How Should I Think About Behavioral Pricing?
Steven Levitt, Professor of Economics at the University of Chicago, along with journalist Stephen J. Dubner, is most well-known for his 2005 bestseller Freakonomics: A Rogue Economist Explores the Hidden Side of Everything, which has sold more than 5 million copies.
The book spawned multiple sequels, a film, a podcast, and a blog. (The blog gets extra points for featuring my Great Recession-themed album, Recession Sessions.) Freakonomics, along with his academic work, has also made Levitt in demand at companies looking to improve their performance. Although not a behavioral economist, Levitt’s lines of inquiry are similar to like behavioral economics in the sense that they look for findings that are perhaps unconventional for economics.
Levitt was a recent guest on the EconTalk podcast and had the following to say about his consulting work:
When I talk to companies, almost every company I talk to approaches me and they say, ‘We would love to use the tricks and insights of Behavioral Economics to revolutionize what we do.’
And, I usually say to them, ‘Look, I’ll try to help you with that. But, honestly, I think oftentimes that the tricks and the miracles of regular economics are a better place to start, because there’s often a lot more power in just getting the incentives right and getting prices right.’ (emphasis mine)
While I firmly agree, I was pleasantly surprised to hear Levitt put so much weight getting prices (as well as incentives) right. Pricing Done Right is the title of our CEO’s book, after all, and our work on sales incentives has brought strong results for clients (see our white papers for more on those).
As Levitt apparently experiences as well, companies too often waste time looking for tricks and hacks when they haven’t sorted out the fundamentals of their pricing strategy. This is not only a shame, but also a waste of energy, time, and resources. Behavioral pricing has its place, but companies must walk before they can run.
I thought this would be a good time to revisit my section on behavioral pricing published in The New Invisible Hand: Five Revolutions in the Digital Economy. Below is a condensed version of that.
Behavioral economics has become an especially prominent topic in popular science due to its marriage of traditional economics with counterintuitive insights from psychology. The application of such insights to pricing is called behavioral pricing.
One well-known example is the center stage effect, which states that customers will tend to choose a middle option when presented with three or more options. The middle option appears as a reasonable compromise between the smallest (or cheapest) option and the largest (or most expensive) option. This effect can be seen in everything from menu ordering to product versioning.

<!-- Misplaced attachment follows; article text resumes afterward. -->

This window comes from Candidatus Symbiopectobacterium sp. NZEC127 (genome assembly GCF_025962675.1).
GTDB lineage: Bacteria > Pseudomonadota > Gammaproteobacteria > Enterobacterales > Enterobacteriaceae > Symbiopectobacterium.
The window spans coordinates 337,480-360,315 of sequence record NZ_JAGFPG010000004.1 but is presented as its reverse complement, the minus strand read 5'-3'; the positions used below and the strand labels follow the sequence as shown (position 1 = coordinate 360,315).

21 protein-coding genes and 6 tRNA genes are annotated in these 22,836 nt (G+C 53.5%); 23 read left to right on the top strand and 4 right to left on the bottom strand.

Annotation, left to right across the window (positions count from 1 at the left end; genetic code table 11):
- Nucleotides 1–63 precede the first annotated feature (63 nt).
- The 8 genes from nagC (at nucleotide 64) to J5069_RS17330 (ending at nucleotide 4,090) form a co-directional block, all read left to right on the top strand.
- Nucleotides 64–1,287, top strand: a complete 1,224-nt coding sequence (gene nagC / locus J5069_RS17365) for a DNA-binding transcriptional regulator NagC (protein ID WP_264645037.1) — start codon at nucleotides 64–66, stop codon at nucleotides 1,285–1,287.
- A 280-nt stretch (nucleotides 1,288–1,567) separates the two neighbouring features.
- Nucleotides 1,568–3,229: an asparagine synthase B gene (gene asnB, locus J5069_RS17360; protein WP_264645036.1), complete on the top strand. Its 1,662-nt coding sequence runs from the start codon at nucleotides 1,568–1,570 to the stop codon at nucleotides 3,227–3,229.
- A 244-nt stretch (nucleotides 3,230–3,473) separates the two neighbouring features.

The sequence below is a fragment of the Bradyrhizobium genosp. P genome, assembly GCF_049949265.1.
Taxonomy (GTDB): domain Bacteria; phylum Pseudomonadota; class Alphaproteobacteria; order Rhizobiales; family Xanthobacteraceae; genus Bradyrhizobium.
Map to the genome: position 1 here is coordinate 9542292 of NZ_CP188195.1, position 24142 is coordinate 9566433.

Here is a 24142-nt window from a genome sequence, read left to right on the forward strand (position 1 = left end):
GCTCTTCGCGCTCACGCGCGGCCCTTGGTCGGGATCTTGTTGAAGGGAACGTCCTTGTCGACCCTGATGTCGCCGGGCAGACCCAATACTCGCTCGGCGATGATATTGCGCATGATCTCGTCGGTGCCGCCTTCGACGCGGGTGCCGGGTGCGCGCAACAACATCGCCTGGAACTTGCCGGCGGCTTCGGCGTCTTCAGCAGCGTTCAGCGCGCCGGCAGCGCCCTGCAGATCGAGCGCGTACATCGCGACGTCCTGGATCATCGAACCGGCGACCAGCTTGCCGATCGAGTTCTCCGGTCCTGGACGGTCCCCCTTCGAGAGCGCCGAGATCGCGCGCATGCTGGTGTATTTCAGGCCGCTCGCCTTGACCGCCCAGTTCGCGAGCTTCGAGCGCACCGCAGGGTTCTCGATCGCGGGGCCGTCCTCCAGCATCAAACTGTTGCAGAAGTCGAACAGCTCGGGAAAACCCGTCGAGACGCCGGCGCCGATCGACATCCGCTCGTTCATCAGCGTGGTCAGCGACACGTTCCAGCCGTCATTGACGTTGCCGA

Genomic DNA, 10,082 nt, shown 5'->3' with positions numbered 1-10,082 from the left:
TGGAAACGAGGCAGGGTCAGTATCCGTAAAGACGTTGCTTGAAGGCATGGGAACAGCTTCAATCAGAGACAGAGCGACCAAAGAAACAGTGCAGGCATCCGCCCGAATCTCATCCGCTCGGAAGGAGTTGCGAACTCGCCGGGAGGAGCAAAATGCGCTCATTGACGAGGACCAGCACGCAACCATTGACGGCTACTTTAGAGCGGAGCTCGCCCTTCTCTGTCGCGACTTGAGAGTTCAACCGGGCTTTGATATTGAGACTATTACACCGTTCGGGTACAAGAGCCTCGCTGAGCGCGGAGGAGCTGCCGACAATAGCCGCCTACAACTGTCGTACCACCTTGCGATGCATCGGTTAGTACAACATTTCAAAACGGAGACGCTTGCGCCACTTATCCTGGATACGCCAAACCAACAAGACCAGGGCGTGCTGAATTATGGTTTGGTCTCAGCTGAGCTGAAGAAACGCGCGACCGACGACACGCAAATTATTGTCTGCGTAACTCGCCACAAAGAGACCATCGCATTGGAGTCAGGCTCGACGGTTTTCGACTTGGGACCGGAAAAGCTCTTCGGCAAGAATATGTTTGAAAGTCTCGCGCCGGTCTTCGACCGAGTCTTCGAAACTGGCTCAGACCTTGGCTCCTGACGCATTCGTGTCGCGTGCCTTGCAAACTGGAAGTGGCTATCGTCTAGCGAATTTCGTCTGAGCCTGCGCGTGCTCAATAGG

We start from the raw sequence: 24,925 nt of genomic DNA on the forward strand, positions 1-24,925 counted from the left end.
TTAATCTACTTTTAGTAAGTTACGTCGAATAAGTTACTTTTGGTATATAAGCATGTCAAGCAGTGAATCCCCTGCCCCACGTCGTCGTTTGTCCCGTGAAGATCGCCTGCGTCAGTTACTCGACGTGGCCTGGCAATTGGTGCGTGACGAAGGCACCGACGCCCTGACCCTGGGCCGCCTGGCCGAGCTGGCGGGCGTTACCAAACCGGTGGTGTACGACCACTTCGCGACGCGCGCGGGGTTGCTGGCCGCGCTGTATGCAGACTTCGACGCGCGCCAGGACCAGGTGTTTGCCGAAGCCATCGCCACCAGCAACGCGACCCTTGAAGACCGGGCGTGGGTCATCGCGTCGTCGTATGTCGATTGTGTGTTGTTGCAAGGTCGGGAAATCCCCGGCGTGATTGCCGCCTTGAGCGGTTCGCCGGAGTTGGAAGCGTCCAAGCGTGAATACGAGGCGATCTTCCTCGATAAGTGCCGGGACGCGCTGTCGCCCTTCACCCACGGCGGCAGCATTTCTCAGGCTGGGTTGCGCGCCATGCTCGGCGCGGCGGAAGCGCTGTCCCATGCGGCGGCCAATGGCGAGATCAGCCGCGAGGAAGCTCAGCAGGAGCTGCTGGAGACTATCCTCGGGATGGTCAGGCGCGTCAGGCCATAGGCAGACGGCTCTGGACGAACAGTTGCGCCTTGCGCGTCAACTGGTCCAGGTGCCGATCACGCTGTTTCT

Another example would be anchoring. Anchoring occurs when an individual is influenced on later decisions by an initial number. For instance, shoppers may purchase more of an item when it is marked “limit of ten per person” than without such a limitation, because that “ten” serves to normalize purchasing that many of the item. Another example would be a store, in which every item is always on sale, but in which every product still has a list price on the tag. A $25 item looks like a better deal when we are told it is normally $35. The $35 anchors shoppers at a higher price.
In a 2018 marketing stunt, Payless ShoeSource, a discount footwear retailer, convinced a group of customers to spend hundreds of dollars on their products by rebranding themselves as a luxury Italian brand named “Palessi.”
“I would pay $400, $500. People are going to be like, ‘Where did you get those? Those are amazing,’” said one woman surveying a pair of shoes that normally retail for $30.
It was an amusing and light-hearted prank, but it also illustrates how malleable customers’ perceptions can be according to circumstance and how companies can manipulate that. The stunt unfortunately didn’t stop Payless from declaring bankruptcy in early 2019.
Behavioral pricing, at the end of the day, is taking advantage of the psychological and perceptual peculiarities of being human to influence purchasing behavior. How should we think about this in terms of transparency and value-based pricing?
While behavioral methodologies are not secret, companies typically don’t broadcast their usage, so I would consider behavioral pricing to not be aligned with transparency. That isn’t to say it is bad, just that a strategy that depends on behavioral pricing techniques doesn’t lend itself to pricing transparency. If your company is aiming to increase its pricing transparency, it should rely less on behavioral pricing approaches.
An important additional point: behavioral pricing techniques are tactics, not strategy.
Deciding how to present different versions of a product is an important decision, but first comes the hard work of determining what customers value and how to solve their problems in a profitable manner. It is easy to be distracted by clever applications of behavioral pricing and forget the core issues of how to delight customers.
The risk of such an approach is having a well-designed menu that sells products no customer wants, or clever marketing stunts that add nothing to the bottom line.
“Consumers are more empowered and informed than ever before, and any pricing strategy that seeks to fool or mislead them is unlikely to be successful for long,” says Greg Loewen, CEO of pricing software company Digonex.
If you are looking for a hack to get around customer value, you won’t find one.